The Lies Greg Meece Says About Newark Charter School

Newark Charter School

Greg Meece runs Newark Charter School.  For 18 years, Newark Charter School is rated not only one of the top charter schools in Delaware but one of the top schools.  There is a multitude of reasons for this but it boils down to diversity.  At their public hearing for their charter renewal process, Meece made a comment that is sure to rile up the diversity crowd all over again.  Meece openly lied about his own school.

Our student diversity closely mirrors the population of New Castle County, Delaware.

Yes, Greg Meece said this at the October 15th Public Hearing for NCS.  He said those words.  Anyone who follows this kind of stuff in Delaware public education knows the real deal.  NCS has a student population that is vastly different from any school around them.  It wasn’t a coincidence that Meece used the words “New Castle County”.  He wouldn’t dare say his student population mirrors that of the Christina School District.  Even though the school’s five-mile radius limits students from New Castle County from applying.  It even limits students who are a part of the Christina School District.  The five-mile radius allows NCS to enjoy the benefits of certain student populations in the school.

I thought I would give Meece the benefit of the doubt and check to see if his boasting was correct.

I’ve always found it ironic that NCS has such a high population of Asian students.  In fact, they have more Asians than African-American students.  Back in the day, when Meece actively began his social engineering experiment at NCS, he could be heard yelling “We need more Asians!”  He will, of course, deny ever saying this.  But it looks like he got his wish.

Greg Meece might want to buy some Windex for that mirror!  Because NCS student population nowhere comes close to that of the rest of New Castle County.  Given how much heat this school tends to get for their diversity, I find Meece’s remark about this sensitive topic to be very disrespectful.  But he doesn’t care.  He could tell the Delaware DOE to pound sand and they would still bow to Meece.

Newark Charter School is a public school that welcomes students regardless of their background or abilities.

The numbers say something different Meece.  I respect school choice and the right of parents to choose what school they feel is best for their children.  I don’t hate charter schools.  What I can’t stand is the audacity of someone like you not admitting that your enrollment policies and preferential treatment based on a five-mile radius has benefitted the supposed “success” of your school.  The below transcript has Meece raving about the schools standardized test scores, whether it is the Smarter Balanced Assessment or the SAT.  Meece knows standardized tests are a socio-economic indicator.  It is the very reason NCS does so well on them.  But he is a bald-faced liar if he thinks his school matches any part of New Castle County aside from the façade he has built at his own school.

I won’t deny the success of NCS but I will always question how they got there.  Meece is an absolute idiot for saying what he did.  He should really know better but I guess when you live in a silo the only thing you can hear is yourself.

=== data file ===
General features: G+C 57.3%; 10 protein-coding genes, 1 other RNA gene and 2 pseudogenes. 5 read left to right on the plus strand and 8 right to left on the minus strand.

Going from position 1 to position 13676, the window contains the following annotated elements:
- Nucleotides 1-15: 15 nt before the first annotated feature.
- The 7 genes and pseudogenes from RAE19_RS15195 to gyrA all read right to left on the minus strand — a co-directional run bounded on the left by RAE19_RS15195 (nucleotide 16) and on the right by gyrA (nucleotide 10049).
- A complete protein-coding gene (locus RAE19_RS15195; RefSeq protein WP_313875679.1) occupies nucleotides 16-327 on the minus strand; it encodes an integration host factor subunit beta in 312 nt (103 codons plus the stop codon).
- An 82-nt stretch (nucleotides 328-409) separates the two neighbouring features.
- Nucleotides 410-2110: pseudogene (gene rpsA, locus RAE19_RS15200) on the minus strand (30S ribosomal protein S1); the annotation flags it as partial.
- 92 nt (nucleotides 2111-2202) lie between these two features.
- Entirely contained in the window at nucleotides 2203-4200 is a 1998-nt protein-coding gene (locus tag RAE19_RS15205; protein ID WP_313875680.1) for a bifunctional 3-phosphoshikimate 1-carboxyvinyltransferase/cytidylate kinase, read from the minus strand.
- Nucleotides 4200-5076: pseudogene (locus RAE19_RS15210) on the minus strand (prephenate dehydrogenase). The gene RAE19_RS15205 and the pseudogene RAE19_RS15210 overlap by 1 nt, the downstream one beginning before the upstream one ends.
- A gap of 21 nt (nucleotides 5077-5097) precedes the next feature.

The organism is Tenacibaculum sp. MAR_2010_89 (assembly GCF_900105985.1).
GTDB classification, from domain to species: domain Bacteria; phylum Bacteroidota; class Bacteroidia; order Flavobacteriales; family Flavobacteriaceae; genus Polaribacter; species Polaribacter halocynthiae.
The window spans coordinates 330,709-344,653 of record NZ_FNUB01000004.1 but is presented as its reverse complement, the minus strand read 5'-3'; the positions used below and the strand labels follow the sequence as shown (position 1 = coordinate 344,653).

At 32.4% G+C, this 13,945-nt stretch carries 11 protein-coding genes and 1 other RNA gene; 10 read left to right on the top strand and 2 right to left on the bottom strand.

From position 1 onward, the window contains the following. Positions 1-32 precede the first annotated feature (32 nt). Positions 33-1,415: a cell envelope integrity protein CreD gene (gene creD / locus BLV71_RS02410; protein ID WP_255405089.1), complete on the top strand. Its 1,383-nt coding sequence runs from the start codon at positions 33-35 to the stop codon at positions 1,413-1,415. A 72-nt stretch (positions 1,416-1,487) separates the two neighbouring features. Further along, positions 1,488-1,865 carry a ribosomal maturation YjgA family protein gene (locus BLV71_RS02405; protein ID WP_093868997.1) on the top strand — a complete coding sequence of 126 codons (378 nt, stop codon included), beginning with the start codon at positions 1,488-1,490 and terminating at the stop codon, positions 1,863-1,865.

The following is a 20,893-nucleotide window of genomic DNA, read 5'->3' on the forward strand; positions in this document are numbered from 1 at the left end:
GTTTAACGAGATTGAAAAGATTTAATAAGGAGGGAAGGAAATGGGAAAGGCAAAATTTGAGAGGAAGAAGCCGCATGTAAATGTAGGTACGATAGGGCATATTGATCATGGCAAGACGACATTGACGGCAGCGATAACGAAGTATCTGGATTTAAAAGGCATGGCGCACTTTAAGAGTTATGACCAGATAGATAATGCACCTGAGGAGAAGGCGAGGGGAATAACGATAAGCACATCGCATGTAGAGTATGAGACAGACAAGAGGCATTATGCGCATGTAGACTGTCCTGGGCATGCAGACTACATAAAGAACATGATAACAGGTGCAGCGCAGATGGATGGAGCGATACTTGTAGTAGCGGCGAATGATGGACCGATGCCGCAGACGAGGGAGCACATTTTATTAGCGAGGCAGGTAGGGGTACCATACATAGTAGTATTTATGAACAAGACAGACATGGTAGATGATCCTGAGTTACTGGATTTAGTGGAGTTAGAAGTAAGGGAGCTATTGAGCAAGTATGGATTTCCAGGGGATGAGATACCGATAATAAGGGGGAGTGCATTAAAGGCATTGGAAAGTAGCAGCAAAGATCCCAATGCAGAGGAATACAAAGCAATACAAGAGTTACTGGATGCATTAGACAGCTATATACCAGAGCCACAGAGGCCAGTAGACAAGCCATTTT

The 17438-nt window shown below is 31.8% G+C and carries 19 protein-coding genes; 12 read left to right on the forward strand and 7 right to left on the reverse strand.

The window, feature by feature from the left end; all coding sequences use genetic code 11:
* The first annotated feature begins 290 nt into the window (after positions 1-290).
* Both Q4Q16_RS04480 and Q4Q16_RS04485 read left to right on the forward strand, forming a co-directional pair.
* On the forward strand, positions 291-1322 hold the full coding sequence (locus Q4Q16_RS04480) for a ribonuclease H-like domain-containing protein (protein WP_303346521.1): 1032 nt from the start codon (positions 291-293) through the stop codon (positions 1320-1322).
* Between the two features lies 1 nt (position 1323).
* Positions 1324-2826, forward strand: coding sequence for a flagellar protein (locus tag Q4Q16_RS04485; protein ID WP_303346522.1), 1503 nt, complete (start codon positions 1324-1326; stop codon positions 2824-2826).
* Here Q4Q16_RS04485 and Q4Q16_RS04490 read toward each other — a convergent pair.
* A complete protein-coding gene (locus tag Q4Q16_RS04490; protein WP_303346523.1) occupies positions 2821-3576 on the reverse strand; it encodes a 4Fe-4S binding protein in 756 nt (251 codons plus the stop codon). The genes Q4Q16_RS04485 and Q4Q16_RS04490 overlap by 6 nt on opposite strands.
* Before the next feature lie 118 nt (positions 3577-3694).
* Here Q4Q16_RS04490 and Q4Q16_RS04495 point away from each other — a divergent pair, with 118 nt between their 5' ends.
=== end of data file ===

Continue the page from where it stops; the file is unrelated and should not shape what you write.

16 thoughts on “The Lies Greg Meece Says About Newark Charter School

  1. Notes for the DE DOE: the relevant demographic comparison for Newark Charter School is the population of children ages 5-18 who live within the “five mile radius” from which the school draws nearly all its student population. Demographics for that population can be obtained, based on US census block data, but it takes some work (since the NCS five-mile radius is not a geographic jurisdiction that any government entity uses or on the basis of which anyone else is compiling data). Sometimes NCS has used City of Newark data as a comparison for its student demographics, which is misleading for three primary reasons: demographics have shifted in recent generations, so all-ages demographic data in Newark (and in NCCo) is different from (and whiter than) data for children; the five-mile radius encompasses an area larger than and more socio-economically diverse than the City of Newark; and the US census data includes Univ. of Delaware students, most of whom are in the area temporarily (after age 18) and the vast majority of whom–esp. among undergraduates–are white.

    Second, the important question regarding NCS student enrollment is less who is admitted than who is retained. Every child comes with a set amount of state & local $ that the school is happy to receive. Some students turn out to require unanticipated services (such as for special learning needs) or labor (such as disciplinary), and the central question is whether the school allows all children to stay after the infamous “Sept 30 count” regardless of those factors (that is, despite any recognition that a particular kid will be unusually expensive, unruly, or low performing). As this blog post indicates, the state’s own demographic data raises serious questions about the segregative impact of Newark charter school (along with some other selective-enrollment DE public schools), but so far the state has been unwilling to acknowledge and investigate those questions. Citizens, individually and in larger organizations, have suggested how this can be done and even offered some of the relevant data sets to use, but they have been ignored.


  2. NCS has a random lottery. Preferences are given to families of founders (although, I doubt that many are of school age at this point). Then to children of staff members. Then to siblings. Then to those in the 5 mile. Then to all. The 5 mile radius was following the idea that neighborhood schools are better for children. Given the randomness of the lottery, NCS’s numbers reflect the people who check an interest box for NCS, which might not be the same ratios of the surrounding era. Or, do you, like Harvard, have something against those students with Asian heritage?